Yeah, we have to go posterior to stomach, but we have to mobilize the stomach first. Okay. Is that the little liver, that he's holding - aww! His gallbladder is distended. You go ahead and go through. Harmonic. Good. Okay, it's all right. Stomach? No, it's not stomach, it's scar tissue. Okay. That's it. Yeah, you're fine. Yeah. Okay, yep. Adhesive coming off. See? Yeah. Yeah, yeah, I got it. Go right through there. We're going to repair that. You have to remove the scar tissue anyway. If that's the right place, we could use the anastomosis. Here, see. Liver, that's part of liver. No, it's okay. Yeah, vesicula is there. There. See if you can go behind the stomach for the colon. We can use - yeah, we can use that for maybe anastomosis. Where's the pylorus? We're going to - it's too close. We have to repair it. Yeah, too close, pyloris is right there. Okay. See, so repair, okay? Then we do a gastrostomy here. Gastrostomy here, And then colon here. Yeah, correct, colon there. Yeah. Okay. So… Do you want to repair it now? Yeah, we can repair it now. Okay. We're going to excise this, excise that with a…


Good. Mm hmm. Yeah, we don't need that anymore. We're fine. We can go that way. Okay. No, just the whole layer is fine. Yeah, just run it, then you're going to do interrupted. Hemostat. Connell stitch? Nah. It's a waste of time. Okay. Nah, we don't do that. Okay. No, not in, out - just inter - in the sutures. Oh, yeah, no, we don't need that. Just go here. Is there a specific tissue or a time that you do interlock? No, never. Just go running, and then she can put - you can put your muscular, Lambert, running also if you want to. The stomach has a good blood supply and it doesn't make any difference what you do. Okay. We did it transversely, so close to the pylorus that we're almost like doing a… I don't want to do it the length of the stomach to make the stomach really deformed. Okay. After we close this with another layer, then we'll… What part of the colon is that, Dr. Alvear? It's transverse and left colon. Transverse and left? Yeah. Oh, you're going to Lembert it? Yeah, I'm going to do a running Lembert. Push it down. Cut. I need another 3-0, 3-0 Vicryl. It's coming. What we're doing is closing where the gastrostomy tube was. And after that, we're going to move this colon that we have isolated behind the stomach. So then we're going to start tunneling into the neck. Tuck it. There, you got it. You cut this. Hemostat or cut? Cut, cut. Okay.


All right, go under, behind the stomach. Right here. Find that space. Right? Go find that space. Yeah, right there. Mm hmm. Okay. So we're now behind this - the colon is now behind the stomach. And there's the blood supply to it. Very nice, this one is sitting very nicely, better than… Let's see if we have to do anything to the liver. Nope, it looks fine by itself. So we'll start making the tunnel.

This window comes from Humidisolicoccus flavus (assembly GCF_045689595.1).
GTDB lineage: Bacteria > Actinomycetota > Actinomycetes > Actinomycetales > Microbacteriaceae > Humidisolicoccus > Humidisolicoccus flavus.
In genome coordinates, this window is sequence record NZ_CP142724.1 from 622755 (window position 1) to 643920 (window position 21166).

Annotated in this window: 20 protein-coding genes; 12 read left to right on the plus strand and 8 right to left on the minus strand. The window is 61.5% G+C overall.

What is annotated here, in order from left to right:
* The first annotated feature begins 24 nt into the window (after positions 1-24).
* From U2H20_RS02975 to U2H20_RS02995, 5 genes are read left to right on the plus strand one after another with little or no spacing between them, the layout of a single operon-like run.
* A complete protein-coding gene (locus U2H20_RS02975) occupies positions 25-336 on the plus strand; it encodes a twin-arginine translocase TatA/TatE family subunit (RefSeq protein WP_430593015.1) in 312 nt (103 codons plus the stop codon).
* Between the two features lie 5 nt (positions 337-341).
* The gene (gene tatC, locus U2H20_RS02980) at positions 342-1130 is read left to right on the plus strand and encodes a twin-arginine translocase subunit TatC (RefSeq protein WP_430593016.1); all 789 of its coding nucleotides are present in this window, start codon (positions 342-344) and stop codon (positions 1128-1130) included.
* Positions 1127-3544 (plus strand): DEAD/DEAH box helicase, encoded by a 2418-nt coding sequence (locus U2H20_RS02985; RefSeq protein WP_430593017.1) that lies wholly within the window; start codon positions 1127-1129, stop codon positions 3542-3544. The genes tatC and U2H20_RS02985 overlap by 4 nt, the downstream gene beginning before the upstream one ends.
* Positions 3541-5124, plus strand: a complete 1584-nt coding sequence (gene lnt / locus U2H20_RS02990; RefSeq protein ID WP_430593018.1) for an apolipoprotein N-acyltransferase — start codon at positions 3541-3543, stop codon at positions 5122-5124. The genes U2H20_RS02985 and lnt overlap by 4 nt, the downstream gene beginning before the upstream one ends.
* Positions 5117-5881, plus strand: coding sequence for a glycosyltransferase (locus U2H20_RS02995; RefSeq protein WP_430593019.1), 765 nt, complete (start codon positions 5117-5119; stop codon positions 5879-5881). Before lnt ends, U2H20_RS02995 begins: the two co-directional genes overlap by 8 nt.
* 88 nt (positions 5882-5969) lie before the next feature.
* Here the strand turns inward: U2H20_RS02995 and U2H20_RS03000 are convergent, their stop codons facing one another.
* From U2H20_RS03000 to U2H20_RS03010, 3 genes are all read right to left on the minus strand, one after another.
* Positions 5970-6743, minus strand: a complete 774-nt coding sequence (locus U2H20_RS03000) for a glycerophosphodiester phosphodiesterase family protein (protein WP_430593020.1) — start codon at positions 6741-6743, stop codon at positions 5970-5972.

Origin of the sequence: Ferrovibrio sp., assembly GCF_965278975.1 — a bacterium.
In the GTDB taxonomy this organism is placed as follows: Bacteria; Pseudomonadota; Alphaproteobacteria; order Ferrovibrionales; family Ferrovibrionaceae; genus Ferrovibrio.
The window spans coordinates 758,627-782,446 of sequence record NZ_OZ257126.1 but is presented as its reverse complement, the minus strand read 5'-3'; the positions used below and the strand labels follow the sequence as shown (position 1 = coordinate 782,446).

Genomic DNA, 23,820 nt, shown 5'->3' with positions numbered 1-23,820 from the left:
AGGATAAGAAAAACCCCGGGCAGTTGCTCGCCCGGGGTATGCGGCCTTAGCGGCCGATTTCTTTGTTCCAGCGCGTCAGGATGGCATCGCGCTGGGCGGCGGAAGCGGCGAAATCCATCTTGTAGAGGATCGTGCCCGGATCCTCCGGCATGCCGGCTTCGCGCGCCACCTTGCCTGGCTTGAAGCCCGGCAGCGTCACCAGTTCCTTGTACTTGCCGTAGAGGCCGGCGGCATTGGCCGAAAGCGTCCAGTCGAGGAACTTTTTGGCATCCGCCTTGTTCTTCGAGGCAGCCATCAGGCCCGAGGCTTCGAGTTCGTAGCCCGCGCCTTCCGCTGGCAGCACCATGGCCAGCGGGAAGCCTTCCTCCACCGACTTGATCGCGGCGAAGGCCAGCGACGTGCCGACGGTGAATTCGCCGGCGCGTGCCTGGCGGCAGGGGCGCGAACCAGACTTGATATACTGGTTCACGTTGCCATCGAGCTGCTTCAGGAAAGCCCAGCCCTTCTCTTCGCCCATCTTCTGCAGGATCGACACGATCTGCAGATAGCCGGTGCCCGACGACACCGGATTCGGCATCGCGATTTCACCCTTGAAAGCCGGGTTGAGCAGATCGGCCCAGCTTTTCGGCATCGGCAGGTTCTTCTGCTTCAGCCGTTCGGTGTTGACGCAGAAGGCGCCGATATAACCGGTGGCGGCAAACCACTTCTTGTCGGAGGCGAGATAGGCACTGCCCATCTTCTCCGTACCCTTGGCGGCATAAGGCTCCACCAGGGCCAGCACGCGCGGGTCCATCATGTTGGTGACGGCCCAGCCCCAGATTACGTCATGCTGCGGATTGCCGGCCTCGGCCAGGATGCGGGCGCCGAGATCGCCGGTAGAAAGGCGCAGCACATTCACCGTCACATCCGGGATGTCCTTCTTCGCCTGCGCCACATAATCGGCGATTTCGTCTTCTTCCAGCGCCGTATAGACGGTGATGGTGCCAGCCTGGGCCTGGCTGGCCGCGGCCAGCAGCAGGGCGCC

You're going to go in front of the sternum. Okay. And I'm going to go into the neck. Allis? We're now mobilizing the fistula in the neck. Cervical esophagostomy. So we can bring the colon to the neck area. Good. Small one, here. Yeah. See here, right here. I have your… Kelly.


You already made a track through there, or not yet? Not yet, we're going to poke right through it. And so you point it directly up onto the sternum, so you don't hurt the… Yeah. Si, go ahead. Yeah. Right here, you want. Okay, there. Harmonic. You can divide it. There, it's open. Yeah, I agree. Yeah? Yeah. You got it. Yeah, I know. But then I'm like in her… In here? It feels good.


What are you doing now? We're going to move the colon to the neck now. We sutured the - cut, cut. The medical tape? With the umbilical tape, and we are identifying where the mesenteric side, and where's the anti-mesenteric side. So we don't twist, we don't twist the colon when we… You want it to come up straight. We don't want it to twist, yeah. Here we go. Now we're pulling the colon now. Here. And we make sure that it's not twisted. So I'm feeding it. Go ahead. I'm going to try. She's feeding it. Into the tunnel. Go ahead. It's okay. There it comes. There it is. It looks nice, the color's nice. So this is the - see, this is the - see how nice color of the colon? The colon, it looks very nice. The colon is viable. No tension. Nope. We're good. Nice. So mesenteric side, anti-mestenteric. It's right there. Correct. Okay. So now we anastomose to the stomach. Okay.


Go ahead, go ahead. Go ahead. Hemostat? Hemostat? So now we're doing an esophago-to-colonic anastomosis using interrupted sutures. Figure out the planes and keep the anatomy how it's supposed to be, so the posterior end of the esophagus will be sewn to the posterior part of the colon. So whenever you're anastomosing like something narrow versus something larger like this esophagus and the- Oh, like there's a diameter discrepancy? If there's a discrepancy, yeah. So she was saying take smaller bites on the narrow end. The narrower side. And then larger bites on that side. Thank you. And you do that for any kind of an anastomosis because - you'll do that venous to arterial, you know, any kind of vascular anastomosis or any kind of colon or… Okay, thank you. And when you say larger bites, like the distance you travel with your throw? Yeah. Okay. Not thickness, large? Well, sometimes it can be thicker, thicker bites. Okay. Full-thickness bites? Mm hmm. Both sides? Yeah, full-thickness on both sides. So she was saying that because the diameter was so narrow for the esophagus, in the future, he might need dilation. Endoscopic dilation, uh huh. Via the endoscope. Uh huh. But the good thing is, the colon is beautiful and pink. Is [alive]. Yes.